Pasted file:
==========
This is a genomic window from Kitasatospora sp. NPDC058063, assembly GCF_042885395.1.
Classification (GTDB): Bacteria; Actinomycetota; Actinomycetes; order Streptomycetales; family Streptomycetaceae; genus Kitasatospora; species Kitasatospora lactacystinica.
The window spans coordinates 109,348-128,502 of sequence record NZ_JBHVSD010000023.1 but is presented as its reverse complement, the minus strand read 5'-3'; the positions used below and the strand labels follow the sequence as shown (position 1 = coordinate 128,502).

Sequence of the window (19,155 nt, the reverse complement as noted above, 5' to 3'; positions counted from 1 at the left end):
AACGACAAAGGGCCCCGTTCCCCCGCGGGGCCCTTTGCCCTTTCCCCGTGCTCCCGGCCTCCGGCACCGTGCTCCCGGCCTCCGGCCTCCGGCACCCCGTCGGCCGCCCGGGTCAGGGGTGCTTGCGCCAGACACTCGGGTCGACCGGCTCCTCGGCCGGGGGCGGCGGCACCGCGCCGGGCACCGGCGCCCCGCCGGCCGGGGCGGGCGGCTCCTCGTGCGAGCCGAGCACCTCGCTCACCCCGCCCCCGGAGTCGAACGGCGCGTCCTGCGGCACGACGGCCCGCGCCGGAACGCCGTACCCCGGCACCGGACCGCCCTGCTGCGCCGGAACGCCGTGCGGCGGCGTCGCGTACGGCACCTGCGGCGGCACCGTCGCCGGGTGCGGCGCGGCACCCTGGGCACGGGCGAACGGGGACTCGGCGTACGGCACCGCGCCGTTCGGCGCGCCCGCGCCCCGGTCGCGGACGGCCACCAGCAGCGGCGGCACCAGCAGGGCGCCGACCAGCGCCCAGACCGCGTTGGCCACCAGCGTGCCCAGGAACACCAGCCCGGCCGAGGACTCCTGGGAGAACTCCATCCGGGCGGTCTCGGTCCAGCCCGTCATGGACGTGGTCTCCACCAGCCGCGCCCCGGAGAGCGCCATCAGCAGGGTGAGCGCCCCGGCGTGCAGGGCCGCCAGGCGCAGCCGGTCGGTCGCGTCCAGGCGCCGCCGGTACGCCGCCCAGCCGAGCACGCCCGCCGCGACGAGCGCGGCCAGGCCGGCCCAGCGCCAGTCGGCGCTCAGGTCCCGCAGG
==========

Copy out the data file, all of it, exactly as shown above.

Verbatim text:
This is a genomic window from Kitasatospora sp. NPDC058063, assembly GCF_042885395.1.
Classification (GTDB): Bacteria; Actinomycetota; Actinomycetes; order Streptomycetales; family Streptomycetaceae; genus Kitasatospora; species Kitasatospora lactacystinica.
The window spans coordinates 109,348-128,502 of sequence record NZ_JBHVSD010000023.1 but is presented as its reverse complement, the minus strand read 5'-3'; the positions used below and the strand labels follow the sequence as shown (position 1 = coordinate 128,502).

Sequence of the window (19,155 nt, the reverse complement as noted above, 5' to 3'; positions counted from 1 at the left end):
AACGACAAAGGGCCCCGTTCCCCCGCGGGGCCCTTTGCCCTTTCCCCGTGCTCCCGGCCTCCGGCACCGTGCTCCCGGCCTCCGGCCTCCGGCACCCCGTCGGCCGCCCGGGTCAGGGGTGCTTGCGCCAGACACTCGGGTCGACCGGCTCCTCGGCCGGGGGCGGCGGCACCGCGCCGGGCACCGGCGCCCCGCCGGCCGGGGCGGGCGGCTCCTCGTGCGAGCCGAGCACCTCGCTCACCCCGCCCCCGGAGTCGAACGGCGCGTCCTGCGGCACGACGGCCCGCGCCGGAACGCCGTACCCCGGCACCGGACCGCCCTGCTGCGCCGGAACGCCGTGCGGCGGCGTCGCGTACGGCACCTGCGGCGGCACCGTCGCCGGGTGCGGCGCGGCACCCTGGGCACGGGCGAACGGGGACTCGGCGTACGGCACCGCGCCGTTCGGCGCGCCCGCGCCCCGGTCGCGGACGGCCACCAGCAGCGGCGGCACCAGCAGGGCGCCGACCAGCGCCCAGACCGCGTTGGCCACCAGCGTGCCCAGGAACACCAGCCCGGCCGAGGACTCCTGGGAGAACTCCATCCGGGCGGTCTCGGTCCAGCCCGTCATGGACGTGGTCTCCACCAGCCGCGCCCCGGAGAGCGCCATCAGCAGGGTGAGCGCCCCGGCGTGCAGGGCCGCCAGGCGCAGCCGGTCGGTCGCGTCCAGGCGCCGCCGGTACGCCGCCCAGCCGAGCACGCCCGCCGCGACGAGCGCGGCCAGGCCGGCCCAGCGCCAGTCGGCGCTCAGGTCCCGCAGG